Fortress No Longer: What's in Store for Willis Tower

Designed for a different era, Willis Tower's pedestrian-phobic base is in line for a complete overhaul. The goal is to open the immense tower to the street.
February 7, 2017, 7am PST | Philip Rojc | @PhilipRojc
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Richard Cavelleri

Filling up a block, the forbidding base of Willis Tower (or as diehard Chicagoans would have it, Sears Tower) was designed as a fortification against the street. Fran Spielman writes, "Architects noted that the building once known as Sears Tower was built with the idea of separating the 'urban streetscape' from the building to 'minimize' pedestrian traffic."

Now, with the enthusiastic support of Mayor Rahm Emanuel, the structure will undergo a $500 million renovation to solve that problem and reap retail rewards. As Emanuel put it, "It'll be more receptive to foot traffic for people coming, staying longer and also not going outside the South Loop for lunch. It's gonna be a tremendous draw."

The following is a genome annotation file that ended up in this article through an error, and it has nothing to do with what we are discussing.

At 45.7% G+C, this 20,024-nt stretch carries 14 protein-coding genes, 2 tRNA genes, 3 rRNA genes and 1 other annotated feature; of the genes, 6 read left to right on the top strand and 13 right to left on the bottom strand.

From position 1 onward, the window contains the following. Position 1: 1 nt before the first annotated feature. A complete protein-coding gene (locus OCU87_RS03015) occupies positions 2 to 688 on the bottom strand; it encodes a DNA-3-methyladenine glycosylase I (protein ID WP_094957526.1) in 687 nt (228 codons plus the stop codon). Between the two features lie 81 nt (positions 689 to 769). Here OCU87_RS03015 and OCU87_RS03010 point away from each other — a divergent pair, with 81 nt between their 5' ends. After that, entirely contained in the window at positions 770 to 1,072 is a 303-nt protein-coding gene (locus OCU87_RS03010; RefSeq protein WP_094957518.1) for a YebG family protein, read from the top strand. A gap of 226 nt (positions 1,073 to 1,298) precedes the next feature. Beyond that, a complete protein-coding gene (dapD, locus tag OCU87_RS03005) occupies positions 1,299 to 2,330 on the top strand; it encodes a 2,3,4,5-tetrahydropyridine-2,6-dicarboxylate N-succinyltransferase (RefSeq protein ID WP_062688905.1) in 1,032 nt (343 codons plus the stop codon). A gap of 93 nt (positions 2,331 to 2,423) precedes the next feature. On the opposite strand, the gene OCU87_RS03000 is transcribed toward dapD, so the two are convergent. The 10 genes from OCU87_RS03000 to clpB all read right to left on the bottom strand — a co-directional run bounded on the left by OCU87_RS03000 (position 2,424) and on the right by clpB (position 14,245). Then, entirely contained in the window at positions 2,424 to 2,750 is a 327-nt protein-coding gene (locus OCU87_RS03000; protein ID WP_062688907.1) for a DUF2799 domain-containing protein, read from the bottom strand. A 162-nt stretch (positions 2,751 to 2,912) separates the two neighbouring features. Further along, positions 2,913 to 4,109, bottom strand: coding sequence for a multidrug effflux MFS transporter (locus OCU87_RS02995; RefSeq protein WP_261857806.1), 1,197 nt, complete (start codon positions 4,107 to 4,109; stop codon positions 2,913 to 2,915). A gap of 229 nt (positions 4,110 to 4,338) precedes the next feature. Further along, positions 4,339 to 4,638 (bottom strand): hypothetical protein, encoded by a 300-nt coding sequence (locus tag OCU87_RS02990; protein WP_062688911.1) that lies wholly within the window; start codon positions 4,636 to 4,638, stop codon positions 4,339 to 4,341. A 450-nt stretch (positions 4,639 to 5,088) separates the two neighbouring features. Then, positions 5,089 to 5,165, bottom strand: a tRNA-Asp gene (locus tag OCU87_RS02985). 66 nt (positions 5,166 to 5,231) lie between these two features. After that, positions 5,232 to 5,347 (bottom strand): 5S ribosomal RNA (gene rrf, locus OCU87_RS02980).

The tower will still be its old monolithic self, but renderings show it perched atop an open, airy retail space. "The plan calls for six levels of restaurant, entertainment and retail space, with three of the floors above ground and three below ground [...] It will include a 30,000-square-foot outdoor deck and garden and a new, three-story transparent glass structure set atop the existing stone plaza."

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Published on Tuesday, January 31, 2017 in Chicago Sun-Times
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